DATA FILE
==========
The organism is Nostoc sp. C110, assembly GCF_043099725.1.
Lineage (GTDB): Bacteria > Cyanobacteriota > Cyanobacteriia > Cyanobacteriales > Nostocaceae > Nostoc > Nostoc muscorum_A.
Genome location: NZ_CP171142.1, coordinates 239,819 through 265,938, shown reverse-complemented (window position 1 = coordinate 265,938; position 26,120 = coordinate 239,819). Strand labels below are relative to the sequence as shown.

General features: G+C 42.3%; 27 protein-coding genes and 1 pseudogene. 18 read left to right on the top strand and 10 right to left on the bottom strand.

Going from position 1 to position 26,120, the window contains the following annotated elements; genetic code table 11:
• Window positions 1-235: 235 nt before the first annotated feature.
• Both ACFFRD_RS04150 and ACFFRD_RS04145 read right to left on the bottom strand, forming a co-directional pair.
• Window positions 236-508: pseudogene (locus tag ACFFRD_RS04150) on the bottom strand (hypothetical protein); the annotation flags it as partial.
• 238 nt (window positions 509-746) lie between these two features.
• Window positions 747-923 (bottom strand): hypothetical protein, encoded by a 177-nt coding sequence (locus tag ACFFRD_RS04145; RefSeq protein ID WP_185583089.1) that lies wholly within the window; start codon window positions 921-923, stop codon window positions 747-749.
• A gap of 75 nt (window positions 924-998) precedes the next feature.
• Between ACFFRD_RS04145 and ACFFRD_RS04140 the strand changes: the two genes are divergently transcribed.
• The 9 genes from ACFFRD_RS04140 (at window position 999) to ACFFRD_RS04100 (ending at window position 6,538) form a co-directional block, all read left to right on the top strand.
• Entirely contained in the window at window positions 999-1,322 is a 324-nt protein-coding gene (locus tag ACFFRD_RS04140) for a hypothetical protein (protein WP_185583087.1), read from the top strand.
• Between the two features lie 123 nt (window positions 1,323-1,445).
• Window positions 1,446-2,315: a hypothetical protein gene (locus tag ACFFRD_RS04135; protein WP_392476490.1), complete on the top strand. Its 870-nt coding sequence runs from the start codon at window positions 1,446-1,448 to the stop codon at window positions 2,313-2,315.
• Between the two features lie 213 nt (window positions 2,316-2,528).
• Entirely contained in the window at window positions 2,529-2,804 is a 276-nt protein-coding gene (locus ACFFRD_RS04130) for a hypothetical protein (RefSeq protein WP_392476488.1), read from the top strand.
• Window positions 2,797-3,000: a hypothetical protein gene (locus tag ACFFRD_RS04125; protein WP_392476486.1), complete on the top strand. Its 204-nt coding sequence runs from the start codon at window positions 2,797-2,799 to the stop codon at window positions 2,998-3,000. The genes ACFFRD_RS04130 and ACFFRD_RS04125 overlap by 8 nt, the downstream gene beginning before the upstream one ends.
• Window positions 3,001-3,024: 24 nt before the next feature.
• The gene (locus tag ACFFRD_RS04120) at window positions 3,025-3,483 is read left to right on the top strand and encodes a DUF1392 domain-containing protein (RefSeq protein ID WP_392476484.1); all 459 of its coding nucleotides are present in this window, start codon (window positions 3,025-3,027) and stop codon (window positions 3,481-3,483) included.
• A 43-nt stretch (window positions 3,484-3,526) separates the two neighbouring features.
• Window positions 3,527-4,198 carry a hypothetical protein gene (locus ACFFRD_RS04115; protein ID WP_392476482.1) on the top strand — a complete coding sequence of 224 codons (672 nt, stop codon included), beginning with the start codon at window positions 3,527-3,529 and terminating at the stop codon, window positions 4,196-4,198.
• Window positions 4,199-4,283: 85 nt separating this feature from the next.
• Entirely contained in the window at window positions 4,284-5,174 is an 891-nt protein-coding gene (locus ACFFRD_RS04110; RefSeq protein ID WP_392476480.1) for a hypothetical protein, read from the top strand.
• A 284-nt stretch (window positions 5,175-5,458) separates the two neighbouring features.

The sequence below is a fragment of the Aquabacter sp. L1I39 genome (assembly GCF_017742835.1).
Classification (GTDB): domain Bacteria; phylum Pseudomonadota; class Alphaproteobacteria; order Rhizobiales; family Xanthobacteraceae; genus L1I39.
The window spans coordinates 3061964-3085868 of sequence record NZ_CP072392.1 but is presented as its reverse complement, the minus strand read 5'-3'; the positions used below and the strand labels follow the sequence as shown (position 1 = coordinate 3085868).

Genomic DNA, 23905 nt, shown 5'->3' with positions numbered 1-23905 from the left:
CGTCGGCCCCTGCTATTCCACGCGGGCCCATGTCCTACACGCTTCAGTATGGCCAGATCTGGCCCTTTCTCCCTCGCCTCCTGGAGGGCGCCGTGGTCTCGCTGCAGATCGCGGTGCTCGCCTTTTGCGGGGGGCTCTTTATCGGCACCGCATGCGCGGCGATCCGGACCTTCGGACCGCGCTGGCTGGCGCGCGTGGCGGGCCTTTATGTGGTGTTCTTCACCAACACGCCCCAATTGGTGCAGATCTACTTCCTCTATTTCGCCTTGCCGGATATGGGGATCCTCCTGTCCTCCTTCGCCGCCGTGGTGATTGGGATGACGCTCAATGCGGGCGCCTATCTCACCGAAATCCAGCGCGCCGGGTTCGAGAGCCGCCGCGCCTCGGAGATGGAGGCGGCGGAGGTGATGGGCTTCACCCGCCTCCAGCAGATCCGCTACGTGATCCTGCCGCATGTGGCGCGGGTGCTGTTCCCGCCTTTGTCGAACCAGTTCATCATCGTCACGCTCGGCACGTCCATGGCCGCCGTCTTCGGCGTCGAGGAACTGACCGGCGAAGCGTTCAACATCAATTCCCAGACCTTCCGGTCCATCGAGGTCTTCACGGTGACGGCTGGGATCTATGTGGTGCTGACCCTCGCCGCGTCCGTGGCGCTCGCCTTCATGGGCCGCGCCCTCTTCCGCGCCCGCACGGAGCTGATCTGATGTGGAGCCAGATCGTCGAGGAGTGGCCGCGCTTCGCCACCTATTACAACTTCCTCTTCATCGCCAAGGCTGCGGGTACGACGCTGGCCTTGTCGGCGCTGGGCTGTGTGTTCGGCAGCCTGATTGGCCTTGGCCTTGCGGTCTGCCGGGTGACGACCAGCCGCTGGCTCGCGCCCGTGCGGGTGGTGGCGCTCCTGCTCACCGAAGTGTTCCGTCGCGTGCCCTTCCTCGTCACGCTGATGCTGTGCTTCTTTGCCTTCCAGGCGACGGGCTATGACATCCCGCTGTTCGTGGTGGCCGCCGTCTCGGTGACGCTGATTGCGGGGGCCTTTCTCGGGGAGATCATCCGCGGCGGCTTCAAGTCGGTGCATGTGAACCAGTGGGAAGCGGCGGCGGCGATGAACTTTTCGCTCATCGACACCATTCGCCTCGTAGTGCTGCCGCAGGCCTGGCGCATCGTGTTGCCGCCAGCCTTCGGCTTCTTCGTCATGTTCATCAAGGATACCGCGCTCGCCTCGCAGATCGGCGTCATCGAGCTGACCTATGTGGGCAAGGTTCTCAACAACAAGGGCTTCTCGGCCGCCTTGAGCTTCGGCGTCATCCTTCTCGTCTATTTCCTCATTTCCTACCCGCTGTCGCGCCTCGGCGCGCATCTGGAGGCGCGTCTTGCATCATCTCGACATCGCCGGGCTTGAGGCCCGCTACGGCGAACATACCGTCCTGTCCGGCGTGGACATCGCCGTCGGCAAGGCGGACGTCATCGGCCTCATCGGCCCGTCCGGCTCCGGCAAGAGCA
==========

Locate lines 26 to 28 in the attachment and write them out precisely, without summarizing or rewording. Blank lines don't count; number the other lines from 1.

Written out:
• A 284-nt stretch (window positions 5,175-5,458) separates the two neighbouring features.

The sequence below is a fragment of the Aquabacter sp. L1I39 genome (assembly GCF_017742835.1).
Classification (GTDB): domain Bacteria; phylum Pseudomonadota; class Alphaproteobacteria; order Rhizobiales; family Xanthobacteraceae; genus L1I39.